Eryan Cobham

Thinker-tinker. Web Developer.

As Many Times as It Takes

White celebrities move in a space of white privilege that allows for both forgiveness and forgetfulness on behalf of the ever-present mainstream media machine. This is a space that Black artists are shut out of. As racial identity continues to be negotiated through images and representations, Black celebrities continue to be subjected to the deeply embedded archetypes and stereotypes of Blacks in this country. Read: Chris Brown as the “angry black juvenile delinquent” and Janet Jackson as the “hyper-sexualized, overly promiscuous black female.”

I’m a little torn about this article, which you should go and read first. On one hand, I definitely agree with her larger point—that black celebrities can be subject to very different standards than white celebrities. On the other hand, this seems to be a particularly bad situation to use as an example of such differences.

I would actually argue that the black community is a little too fast and forgiving in bringing its celebrities back into the fold. Not for the stupid stuff I don’t care about, like showing a nipple on or having a stress-induced nervous breakdown, but for serious stuff, like statutory rape and violence. I think there is too much rushing to protect someone because the mainstream media is being too hard on them. One obvious example is R. Kelly, who managed to neither apologize nor suffer any long-term legal repercussions beyond the expense and public humiliation of the trial. People never seemed to stop stepping in the name of love.

I think Chris Brown’s situation is quite a bit different though, because he committed an act of violence against another person, and that person was at least as famous as he was (don’t discount how important that second part is). I don’t really follow much celebrity news and gossip, so I don’t know how many other celebrities of any race were involved with violence like this. I know Sheen has had some charges brought and abused the women associated with him on several occasions. Unfortunately Sheen is a bigger star than them, and people took their colorful pasts to mean they were slightly less…reputable. Wrongly, their accounts of the incidents were discounted. There’s also Mel Gibson, but he’s continuing to suffer some consequences. I’m sure there are more, but right now I can’t really think of any comparable situations, other than maybe Ike and Tina Turner. Yeah, Miley Cyrus and Lindsey Lohan and others have done dumb stuff, but they’re only hurting themselves, and people love to see the rich and famous self-destruct.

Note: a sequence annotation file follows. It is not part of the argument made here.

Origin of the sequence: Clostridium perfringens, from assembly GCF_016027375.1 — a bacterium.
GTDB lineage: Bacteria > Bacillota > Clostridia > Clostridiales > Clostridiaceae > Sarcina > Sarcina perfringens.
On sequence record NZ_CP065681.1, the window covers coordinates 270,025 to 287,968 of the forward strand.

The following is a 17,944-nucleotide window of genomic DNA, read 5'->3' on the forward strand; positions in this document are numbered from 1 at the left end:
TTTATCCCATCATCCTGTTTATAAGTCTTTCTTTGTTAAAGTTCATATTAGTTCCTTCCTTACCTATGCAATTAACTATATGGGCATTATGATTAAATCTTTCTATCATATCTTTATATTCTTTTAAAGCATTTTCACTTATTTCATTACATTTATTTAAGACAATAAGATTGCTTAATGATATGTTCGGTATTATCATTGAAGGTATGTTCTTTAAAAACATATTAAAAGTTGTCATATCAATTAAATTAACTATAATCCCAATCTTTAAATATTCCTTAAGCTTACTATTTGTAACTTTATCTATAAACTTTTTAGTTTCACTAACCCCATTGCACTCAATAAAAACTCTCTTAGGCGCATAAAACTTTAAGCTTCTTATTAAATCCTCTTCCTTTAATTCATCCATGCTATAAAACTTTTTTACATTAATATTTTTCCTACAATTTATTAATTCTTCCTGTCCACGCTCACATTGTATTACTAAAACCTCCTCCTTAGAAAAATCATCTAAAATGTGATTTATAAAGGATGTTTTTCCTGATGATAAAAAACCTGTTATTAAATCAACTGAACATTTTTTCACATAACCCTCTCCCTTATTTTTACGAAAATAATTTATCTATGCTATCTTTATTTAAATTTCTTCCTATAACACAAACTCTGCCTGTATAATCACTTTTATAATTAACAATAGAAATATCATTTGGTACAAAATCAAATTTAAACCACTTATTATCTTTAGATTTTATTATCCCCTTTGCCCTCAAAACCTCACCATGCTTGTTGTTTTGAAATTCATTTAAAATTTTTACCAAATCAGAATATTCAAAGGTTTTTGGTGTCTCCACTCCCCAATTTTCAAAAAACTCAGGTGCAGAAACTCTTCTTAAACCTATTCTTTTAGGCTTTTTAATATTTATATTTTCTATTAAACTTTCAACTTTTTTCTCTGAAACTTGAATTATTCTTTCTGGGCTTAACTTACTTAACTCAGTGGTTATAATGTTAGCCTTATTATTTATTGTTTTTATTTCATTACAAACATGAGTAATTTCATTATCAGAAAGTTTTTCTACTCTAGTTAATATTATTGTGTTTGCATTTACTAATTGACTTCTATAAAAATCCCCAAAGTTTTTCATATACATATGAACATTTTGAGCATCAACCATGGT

With Brown, I never really got a sense of any contrition. Like I said, I don’t pay a whole lot of attention, so I could be wrong. I remember him putting out a youtube video, but I also definitely remember seeing pictures of him chilling at a pool with a bunch of women having a good ‘ol time a few weeks later. I’m not saying he needed to be a hermit, but c’mon son, Rihanna’s face hadn’t even finished healing yet. Since he was apparently shunned immediately after the incident, this is basically the first time in two years that people actually want to hear what he has to say—so long as what he has to say is “I’m sorry” (look no further than Michael Vick for an example of that). His big problem (besides having a temper) is that he has now turned what could have been a bad incident into a bad pattern. He could have taken all the questions in stride, sounded contrite, performed, and moved on to the next interview but he didn’t. Why? Because he does have anger issues.

Leigh is right that Brown is a young kid that needs better people around him, but I also think he needs some serious anger management and time before he should be allowed to let slide. Domestic violence is too important of an issue for two years, a misdemeanor charge, and some bs community service to be enough. That’s not the way things work nowadays, though. Now, your road to redemption is paved with dollar bills. The way things work is that he has two choices: 1) change the topic by making himself into a sideshow, so people stop thinking about why he was originally in the news (not an easy thing to do, making violence funny, but possible, as Sheen has shown); or 2) start excelling at his craft and making hit songs (the R. Kelly/Kobe Bryant route). He had already chosen the latter path, which is the only reason he was on GMA to begin with.

Unfortunately, if he really wants people to stop asking him questions, then all he needs to do is start “#winning.”